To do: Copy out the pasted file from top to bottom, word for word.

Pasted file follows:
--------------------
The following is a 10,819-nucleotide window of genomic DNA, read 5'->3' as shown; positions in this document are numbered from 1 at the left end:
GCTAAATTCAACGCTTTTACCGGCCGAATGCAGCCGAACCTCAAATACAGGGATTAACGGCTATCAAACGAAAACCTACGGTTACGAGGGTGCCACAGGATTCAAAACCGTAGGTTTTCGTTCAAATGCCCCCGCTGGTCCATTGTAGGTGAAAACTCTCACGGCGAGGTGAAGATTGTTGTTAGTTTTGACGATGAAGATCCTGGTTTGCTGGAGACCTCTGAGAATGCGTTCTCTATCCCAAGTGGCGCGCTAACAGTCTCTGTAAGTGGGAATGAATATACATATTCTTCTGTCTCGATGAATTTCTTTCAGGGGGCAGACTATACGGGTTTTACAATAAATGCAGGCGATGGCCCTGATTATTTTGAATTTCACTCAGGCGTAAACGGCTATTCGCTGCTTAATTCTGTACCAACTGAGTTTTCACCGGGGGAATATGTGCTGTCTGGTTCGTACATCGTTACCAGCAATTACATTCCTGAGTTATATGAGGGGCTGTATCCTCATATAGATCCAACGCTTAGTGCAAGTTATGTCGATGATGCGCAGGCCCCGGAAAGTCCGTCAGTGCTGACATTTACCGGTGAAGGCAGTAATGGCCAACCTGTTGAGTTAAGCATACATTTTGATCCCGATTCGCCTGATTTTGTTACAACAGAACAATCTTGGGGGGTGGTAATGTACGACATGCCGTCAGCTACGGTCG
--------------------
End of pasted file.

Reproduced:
The following is a 10,819-nucleotide window of genomic DNA, read 5'->3' as shown; positions in this document are numbered from 1 at the left end:
GCTAAATTCAACGCTTTTACCGGCCGAATGCAGCCGAACCTCAAATACAGGGATTAACGGCTATCAAACGAAAACCTACGGTTACGAGGGTGCCACAGGATTCAAAACCGTAGGTTTTCGTTCAAATGCCCCCGCTGGTCCATTGTAGGTGAAAACTCTCACGGCGAGGTGAAGATTGTTGTTAGTTTTGACGATGAAGATCCTGGTTTGCTGGAGACCTCTGAGAATGCGTTCTCTATCCCAAGTGGCGCGCTAACAGTCTCTGTAAGTGGGAATGAATATACATATTCTTCTGTCTCGATGAATTTCTTTCAGGGGGCAGACTATACGGGTTTTACAATAAATGCAGGCGATGGCCCTGATTATTTTGAATTTCACTCAGGCGTAAACGGCTATTCGCTGCTTAATTCTGTACCAACTGAGTTTTCACCGGGGGAATATGTGCTGTCTGGTTCGTACATCGTTACCAGCAATTACATTCCTGAGTTATATGAGGGGCTGTATCCTCATATAGATCCAACGCTTAGTGCAAGTTATGTCGATGATGCGCAGGCCCCGGAAAGTCCGTCAGTGCTGACATTTACCGGTGAAGGCAGTAATGGCCAACCTGTTGAGTTAAGCATACATTTTGATCCCGATTCGCCTGATTTTGTTACAACAGAACAATCTTGGGGGGTGGTAATGTACGACATGCCGTCAGCTACGGTCG